'The Kitchen' Is a Not-Quite-Satisfying Revenge Fantasy Directed by Andrea Berloff
Starring Melissa McCarthy, Tiffany Haddish, Elisabeth Moss, Domhnall Gleeson, Margo Martindale
Published Aug 09, 2019The Kitchen is not a subtle film; it's messy, unfocused, and occasionally paints characters in broad caricature. But elevated by fantastic performances from leads Melissa McCarthy, Tiffany Haddish and Elisabeth Moss, it's also incredibly cathartic, a "yes please" for every woman tired of defining herself as a wife or a mother, who's tired of seeing rapists and misogynists walk around unpunished.
Based on a Vertigo comic of the same name and written and directed by Andrea Berloff, the award-winning screenwriter of Straight Outta Compton, The Kitchen follows the wives of three prominent Irish mobsters in the crime-infested Hell's Kitchen of 1978. Kathy (McCarthy) is a dedicated wife and mother growing tired of single-handedly running a household. Ruby (Haddish) is beset by racism from the Irish community and her domineering mother-in-law (Margo Martindale, magnetic as usual). And Claire (Moss) has been reduced to a cowering mess after years of abuse from her domineering husband.
When their husbands are arrested after a hit goes wrong, the three women, left without protection and threatened by their husband's associates, decide to take matters into their own hands by becoming personally responsible for collecting neighbourhood debt money. Their desire to do good in the community by protecting local businesses and residents quickly takes a dark turn, as the lines between power and responsibility start to blur.
There are moments when The Kitchen can't decide if it wants to be a dark, violent comedy in the vein of The Nice Guys, with its winking nods to late '70s fashion and musical cues (not that it wasn't gleefully fun to see two back-to-back scenes scored by Heart's "Barracuda" and Kansas's "Carry On My Wayward Son"), or an intense drama about the meaning of family and commitment, especially as a woman in a male-dominated world.
Either would have been fine angles for the film to take, but when it takes both, it's not really sure which it should land on. Dramatic moments can and do work within dark comedies, and vice-versa — but by being both at once, The Kitchen ends up giving its audience cinematic whiplash.
Kathy, Ruby, and Claire's rise to the top of the mob ladder is met with tragedy along the way, but we don't really dive deeply into the impact it has on them, nor the implications of essentially becoming murderers in the name of community betterment. Similarly, the film's comedic moments allow McCarthy, Haddish and Moss's excellent timing to shine (a particular scene in which Kathy, Ruby and Claire are taught how to dismember bodies, with the latter's fascination interplayed with the former two's mounting disgust, is a fantastic demonstration of how good all three are at telling a story with their facial expressions), but they often jump back to drama before the audience gets a chance to finish laughing.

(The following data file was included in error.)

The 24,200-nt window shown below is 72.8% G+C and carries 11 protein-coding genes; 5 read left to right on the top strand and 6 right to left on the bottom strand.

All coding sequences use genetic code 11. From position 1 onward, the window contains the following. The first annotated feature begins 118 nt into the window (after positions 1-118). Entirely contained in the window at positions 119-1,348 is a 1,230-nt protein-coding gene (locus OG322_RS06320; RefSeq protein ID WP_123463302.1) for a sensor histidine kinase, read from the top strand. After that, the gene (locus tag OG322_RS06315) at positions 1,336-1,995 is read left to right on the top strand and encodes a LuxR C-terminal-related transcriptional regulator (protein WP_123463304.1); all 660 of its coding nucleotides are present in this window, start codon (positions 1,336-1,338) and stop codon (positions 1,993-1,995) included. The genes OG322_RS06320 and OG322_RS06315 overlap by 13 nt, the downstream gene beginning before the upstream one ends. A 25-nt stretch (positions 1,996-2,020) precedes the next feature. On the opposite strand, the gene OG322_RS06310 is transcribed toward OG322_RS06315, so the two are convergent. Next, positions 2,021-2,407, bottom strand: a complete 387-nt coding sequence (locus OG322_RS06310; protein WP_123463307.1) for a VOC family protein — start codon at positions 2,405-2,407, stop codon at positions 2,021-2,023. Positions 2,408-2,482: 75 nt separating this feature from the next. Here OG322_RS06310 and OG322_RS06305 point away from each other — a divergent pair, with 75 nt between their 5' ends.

Despite its jumbled tone, there's a lot to like about The Kitchen. It's a testament to how good McCarthy, Haddish, and Moss are that in spite of the film's missteps, all three of their characters follow engrossing character arcs — McCarthy's wavering belief in her can-do practicality, Haddish's confident swagger in the face of bigotry, and Moss's transformation from vulnerable victim to sadistic killer. At its best moments, The Kitchen recalls pulpy exploitation revenge thrillers, where women take the law into their own hands after so many male authority figures have failed and betrayed them.
It feels frustrating — and, as a woman, sadly familiar — to watch Kathy, Ruby and Claire be ignored, condescended to, catcalled, and objectified. Seeing them take swift, decisive, and violent action against the men who've wronged them and become powerful, uncompromising leaders in their own right feels undeniably cathartic. Even when they enlist the help of men like PTSD-ridden antihero Gabriel O'Malley (Domhnall Gleeson, clearly having a ton of fun) and rival Mafia boss Alfonso Coretti (Bill Camp), it's very clearly on their own terms and rules.
Reading the film this way, The Kitchen's lack of focus and commitment comes off as intentional, an escapist grindhouse fantasy for every woman who's wanted payback against the patriarchy as filtered through the lens of a female filmmaker who knows what that anger feels like. It's just a shame The Kitchen didn't embrace this approach fully.